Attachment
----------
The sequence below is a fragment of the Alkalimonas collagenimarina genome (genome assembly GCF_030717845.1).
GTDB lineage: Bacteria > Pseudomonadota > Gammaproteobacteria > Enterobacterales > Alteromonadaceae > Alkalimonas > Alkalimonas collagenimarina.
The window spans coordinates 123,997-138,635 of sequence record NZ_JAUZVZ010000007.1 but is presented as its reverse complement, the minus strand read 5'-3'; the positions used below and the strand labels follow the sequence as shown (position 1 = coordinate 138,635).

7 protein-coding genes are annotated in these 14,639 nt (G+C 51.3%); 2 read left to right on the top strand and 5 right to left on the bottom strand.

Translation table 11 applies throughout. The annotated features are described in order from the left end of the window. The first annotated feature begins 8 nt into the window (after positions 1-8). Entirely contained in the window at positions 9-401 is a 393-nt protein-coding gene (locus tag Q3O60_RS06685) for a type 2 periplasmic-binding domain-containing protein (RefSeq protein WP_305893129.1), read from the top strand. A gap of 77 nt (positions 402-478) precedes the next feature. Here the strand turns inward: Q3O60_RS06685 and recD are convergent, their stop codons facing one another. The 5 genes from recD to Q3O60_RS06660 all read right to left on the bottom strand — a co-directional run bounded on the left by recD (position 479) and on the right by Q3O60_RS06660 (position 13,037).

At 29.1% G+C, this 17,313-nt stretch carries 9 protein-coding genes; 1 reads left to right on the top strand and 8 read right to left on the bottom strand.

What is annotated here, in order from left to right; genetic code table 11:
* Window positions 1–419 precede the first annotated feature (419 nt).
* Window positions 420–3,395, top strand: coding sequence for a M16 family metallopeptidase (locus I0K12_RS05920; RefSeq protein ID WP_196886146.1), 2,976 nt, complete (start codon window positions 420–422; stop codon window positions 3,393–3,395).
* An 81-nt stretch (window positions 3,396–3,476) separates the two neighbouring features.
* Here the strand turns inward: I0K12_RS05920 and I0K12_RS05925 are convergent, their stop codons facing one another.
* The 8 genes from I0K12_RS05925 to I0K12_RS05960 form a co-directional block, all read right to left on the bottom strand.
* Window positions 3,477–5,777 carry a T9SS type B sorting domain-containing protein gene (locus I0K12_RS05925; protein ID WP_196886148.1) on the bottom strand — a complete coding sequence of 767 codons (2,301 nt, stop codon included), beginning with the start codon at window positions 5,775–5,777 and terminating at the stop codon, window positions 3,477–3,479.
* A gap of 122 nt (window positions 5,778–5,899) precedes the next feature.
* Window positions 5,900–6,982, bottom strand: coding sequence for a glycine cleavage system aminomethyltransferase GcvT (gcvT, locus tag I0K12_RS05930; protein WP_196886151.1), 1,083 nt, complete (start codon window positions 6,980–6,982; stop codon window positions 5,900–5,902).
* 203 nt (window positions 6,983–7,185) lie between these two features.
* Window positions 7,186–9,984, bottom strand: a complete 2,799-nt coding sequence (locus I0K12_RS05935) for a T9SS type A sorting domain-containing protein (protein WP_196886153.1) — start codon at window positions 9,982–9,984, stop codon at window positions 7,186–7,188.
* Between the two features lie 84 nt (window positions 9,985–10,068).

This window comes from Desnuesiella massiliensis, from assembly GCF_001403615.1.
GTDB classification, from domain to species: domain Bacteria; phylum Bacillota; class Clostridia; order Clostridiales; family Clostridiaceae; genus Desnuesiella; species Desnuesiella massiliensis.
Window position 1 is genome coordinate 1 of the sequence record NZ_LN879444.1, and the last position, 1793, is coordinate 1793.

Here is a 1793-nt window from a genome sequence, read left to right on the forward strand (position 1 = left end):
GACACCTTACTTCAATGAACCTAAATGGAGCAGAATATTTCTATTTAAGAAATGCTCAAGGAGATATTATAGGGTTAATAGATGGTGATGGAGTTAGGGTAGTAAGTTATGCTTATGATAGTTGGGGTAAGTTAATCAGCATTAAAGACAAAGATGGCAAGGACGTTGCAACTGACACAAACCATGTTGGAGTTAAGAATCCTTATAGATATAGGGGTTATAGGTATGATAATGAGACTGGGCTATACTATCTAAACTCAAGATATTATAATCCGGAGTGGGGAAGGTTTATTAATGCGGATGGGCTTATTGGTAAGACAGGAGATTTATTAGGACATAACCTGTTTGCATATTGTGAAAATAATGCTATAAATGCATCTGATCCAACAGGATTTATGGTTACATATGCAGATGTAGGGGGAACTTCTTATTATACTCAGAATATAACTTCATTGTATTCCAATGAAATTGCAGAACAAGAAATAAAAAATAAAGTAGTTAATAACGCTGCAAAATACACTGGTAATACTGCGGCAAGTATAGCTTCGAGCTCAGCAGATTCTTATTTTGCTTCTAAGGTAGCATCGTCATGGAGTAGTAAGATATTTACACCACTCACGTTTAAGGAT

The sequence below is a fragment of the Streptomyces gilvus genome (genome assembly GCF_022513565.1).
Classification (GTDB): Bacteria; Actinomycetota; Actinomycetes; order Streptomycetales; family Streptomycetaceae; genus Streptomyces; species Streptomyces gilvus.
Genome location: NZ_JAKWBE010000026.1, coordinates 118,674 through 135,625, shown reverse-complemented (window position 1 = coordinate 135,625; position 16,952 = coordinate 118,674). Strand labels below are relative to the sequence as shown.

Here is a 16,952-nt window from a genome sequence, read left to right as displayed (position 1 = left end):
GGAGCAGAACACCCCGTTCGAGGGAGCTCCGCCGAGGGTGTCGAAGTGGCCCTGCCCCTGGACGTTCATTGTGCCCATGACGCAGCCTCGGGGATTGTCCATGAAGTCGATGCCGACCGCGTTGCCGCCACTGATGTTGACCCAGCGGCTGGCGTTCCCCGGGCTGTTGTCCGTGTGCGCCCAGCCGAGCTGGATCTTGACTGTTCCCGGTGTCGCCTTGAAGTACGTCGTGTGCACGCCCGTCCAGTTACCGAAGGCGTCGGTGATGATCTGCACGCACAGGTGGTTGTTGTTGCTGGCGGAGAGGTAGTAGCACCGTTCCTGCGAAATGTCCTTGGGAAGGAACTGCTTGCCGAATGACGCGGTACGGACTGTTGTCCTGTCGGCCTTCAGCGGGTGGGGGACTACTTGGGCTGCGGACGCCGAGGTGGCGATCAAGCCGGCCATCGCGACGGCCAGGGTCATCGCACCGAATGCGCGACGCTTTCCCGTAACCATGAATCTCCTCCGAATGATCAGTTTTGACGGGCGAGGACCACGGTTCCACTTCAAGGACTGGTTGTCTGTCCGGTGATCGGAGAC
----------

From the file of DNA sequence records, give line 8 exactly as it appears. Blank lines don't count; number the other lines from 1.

* Window positions 1–419 precede the first annotated feature (419 nt).